Endothelin-1 (ET-1) is a highly potent vasoconstrictor peptide released from vascular endothelium. ET-1 plays a major role in cerebrovascular disorders and likely worsens the outcome of acute ischaemic stroke and aneurismal subarachnoid haemorrhage through vasoconstriction and cerebral blood flow (CBF) reduction. Disorders that increase the risk of stroke, including hypertension, diabetes mellitus, and acute myocardial infarction, are associated with increased plasma levels of ET-1. The in vivo human cerebrovascular effects of systemic ET-1 infusion have not previously been investigated. In a two-way crossover, randomized, double-blind design, we used advanced 3 tesla MRI methods to investigate the effects of high-dose intravenous ET-1 on intra- and extracranial artery circumferences, global and regional CBF, and cerebral metabolic rate of oxygen (CMRO) in 14 healthy volunteers. Following ET-1 infusion, we observed a 14% increase of mean arterial blood pressure, a 5% decrease of middle cerebral artery (MCA) circumference, but no effects on extracerebral arteries and no effects on CBF or CMRO. Collectively, the findings indicate MCA constriction secondarily to blood pressure increase and not due to a direct vasoconstrictor effect of ET-1. We suggest that, as opposed to ET-1 in the subarachnoid space, intravascular ET-1 does not exert direct cerebrovascular effects in humans.



J Cereb Blood Flow Metab: 08 Sep 2019:271678X19874295; epub ahead of print
Hougaard A, Younis S, Iljazi A, Haanes KA, ... Ayata C, Ashina M
J Cereb Blood Flow Metab: 08 Sep 2019:271678X19874295; epub ahead of print | PMID: 31500524
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Abstract

Choroid plexus perfusion and intracranial cerebrospinal fluid changes after angiogenesis.

Johnson SE, McKnight CD, Lants SK, Juttukonda MR, ... Claassen DO, Donahue MJ

Recent studies have provided evidence that cortical brain ischemia may influence choroid plexus function, and such communication may be mediated by either traditional CSF circulation pathways and/or a possible glymphatic pathway. Here we investigated the hypothesis that improvements in arterial health following neoangiogenesis alter (i) intracranial CSF volume and (ii) choroid plexus perfusion in humans. CSF and tissue volume measurements were obtained from -weighted MRI, and cortical and choroid plexus perfusion were obtained from perfusion-weighted arterial spin labeling MRI, in patients with non-atherosclerotic intracranial stenosis (e.g. Moyamoya). Measurements were repeated after indirect surgical revascularization, which elicits cortical neoangiogenesis near the revascularization site ( = 23; age = 41.8 ± 13.4 years), or in a cohort of participants at two time points without interval surgeries ( = 10; age = 41.7 ± 10.7 years). Regression analyses were used to evaluate dependence of perfusion and volume on state (time 1 vs. 2). Post-surgery, neither CSF nor tissue volumes changed significantly. In surgical patients, cortical perfusion increased and choroid plexus perfusion decreased after surgery; in participants without surgeries, cortical perfusion reduced and choroid plexus perfusion increased between time points. Findings are discussed in the context of a homeostatic mechanism, whereby arterial health, paravascular flow, and/or ischemia can affect choroid plexus perfusion.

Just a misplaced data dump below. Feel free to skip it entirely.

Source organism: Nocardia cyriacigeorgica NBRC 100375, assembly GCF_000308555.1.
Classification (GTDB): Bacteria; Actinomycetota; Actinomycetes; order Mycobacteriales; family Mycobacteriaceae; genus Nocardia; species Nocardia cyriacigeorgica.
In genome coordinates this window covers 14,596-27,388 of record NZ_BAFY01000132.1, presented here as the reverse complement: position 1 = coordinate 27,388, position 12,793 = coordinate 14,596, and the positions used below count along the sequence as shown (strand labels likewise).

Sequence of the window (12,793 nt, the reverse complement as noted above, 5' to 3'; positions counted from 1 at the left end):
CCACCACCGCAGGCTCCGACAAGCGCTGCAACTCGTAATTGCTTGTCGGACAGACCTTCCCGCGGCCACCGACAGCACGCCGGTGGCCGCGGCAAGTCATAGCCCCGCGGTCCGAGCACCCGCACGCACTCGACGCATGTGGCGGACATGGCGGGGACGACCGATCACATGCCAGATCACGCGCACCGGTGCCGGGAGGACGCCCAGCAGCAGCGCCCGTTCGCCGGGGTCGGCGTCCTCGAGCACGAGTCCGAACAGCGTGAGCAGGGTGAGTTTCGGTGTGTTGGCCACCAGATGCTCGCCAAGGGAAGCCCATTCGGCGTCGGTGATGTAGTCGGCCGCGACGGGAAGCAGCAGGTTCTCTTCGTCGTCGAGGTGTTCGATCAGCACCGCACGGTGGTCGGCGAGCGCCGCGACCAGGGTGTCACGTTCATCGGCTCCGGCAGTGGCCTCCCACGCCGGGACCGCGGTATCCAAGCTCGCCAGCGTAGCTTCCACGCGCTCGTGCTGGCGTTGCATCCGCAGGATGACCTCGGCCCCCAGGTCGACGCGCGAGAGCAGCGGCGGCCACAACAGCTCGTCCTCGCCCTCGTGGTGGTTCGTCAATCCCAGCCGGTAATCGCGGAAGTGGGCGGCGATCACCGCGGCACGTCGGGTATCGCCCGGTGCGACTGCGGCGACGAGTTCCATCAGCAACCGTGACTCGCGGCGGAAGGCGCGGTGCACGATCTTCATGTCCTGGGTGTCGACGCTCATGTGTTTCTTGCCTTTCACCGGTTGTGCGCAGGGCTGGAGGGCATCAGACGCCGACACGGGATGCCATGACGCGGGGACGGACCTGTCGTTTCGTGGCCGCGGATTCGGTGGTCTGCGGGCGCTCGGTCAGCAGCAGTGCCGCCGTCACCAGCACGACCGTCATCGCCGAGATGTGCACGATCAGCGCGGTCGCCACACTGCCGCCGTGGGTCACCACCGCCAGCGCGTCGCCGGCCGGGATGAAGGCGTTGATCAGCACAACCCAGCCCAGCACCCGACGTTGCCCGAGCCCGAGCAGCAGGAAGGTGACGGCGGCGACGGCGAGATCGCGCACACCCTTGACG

J Cereb Blood Flow Metab: 08 Sep 2019:271678X19872563; epub ahead of print
Johnson SE, McKnight CD, Lants SK, Juttukonda MR, ... Claassen DO, Donahue MJ
J Cereb Blood Flow Metab: 08 Sep 2019:271678X19872563; epub ahead of print | PMID: 31500523
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Abstract

Comparison of simultaneous arterial spin labeling MRI and O-HO PET measurements of regional cerebral blood flow in rest and altered perfusion states.

Puig O, Henriksen OM, Vestergaard MB, Hansen AE, ... Lindberg U, Law I

Arterial spin labelling (ASL) is a non-invasive magnetic resonance imaging (MRI) technique that may provide fully quantitative regional cerebral blood flow (rCBF) images. However, before its application in clinical routine, ASL needs to be validated against the clinical gold standard, O-HO positron emission tomography (PET). We aimed to compare the two techniques by performing simultaneous quantitative ASL-MRI and O-HO-PET examinations in a hybrid PET/MRI scanner. Duplicate rCBF measurements were performed in healthy young subjects ( = 14) in rest, during hyperventilation, and after acetazolamide (post-ACZ), yielding 63 combined PET/MRI datasets in total. Average global CBF by ASL-MRI and O-HO-PET was not significantly different in any state (40.0 ± 6.5 and 40.6 ± 4.1 mL/100 g/min, respectively in rest, 24.5 ± 5.1 and 23.4 ± 4.8 mL/100 g/min, respectively, during hyperventilation, and 59.1 ± 10.4 and 64.7 ± 10.0 mL/100 g/min, respectively, post-ACZ). Overall, strong correlation between the two methods was found across all states (slope = 1.01, R= 0.82), while the correlations within individual states and of reactivity measures were weaker, in particular in rest (R= 0.05,  = 0.03). Regional distribution was similar, although ASL yielded higher perfusion and absolute reactivity in highly vascularized areas. In conclusion, ASL-MRI and O-HO-PET measurements of rCBF are highly correlated across different perfusion states, but with variable correlation within and between hemodynamic states, and systematic differences in regional distribution.



J Cereb Blood Flow Metab: 08 Sep 2019:271678X19874643; epub ahead of print
Puig O, Henriksen OM, Vestergaard MB, Hansen AE, ... Lindberg U, Law I
J Cereb Blood Flow Metab: 08 Sep 2019:271678X19874643; epub ahead of print | PMID: 31500521
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Abstract

Mannose-binding lectin has a direct deleterious effect on ischemic brain microvascular endothelial cells.

Neglia L, Fumagalli S, Orsini F, Zanetti A, Perego C, De Simoni MG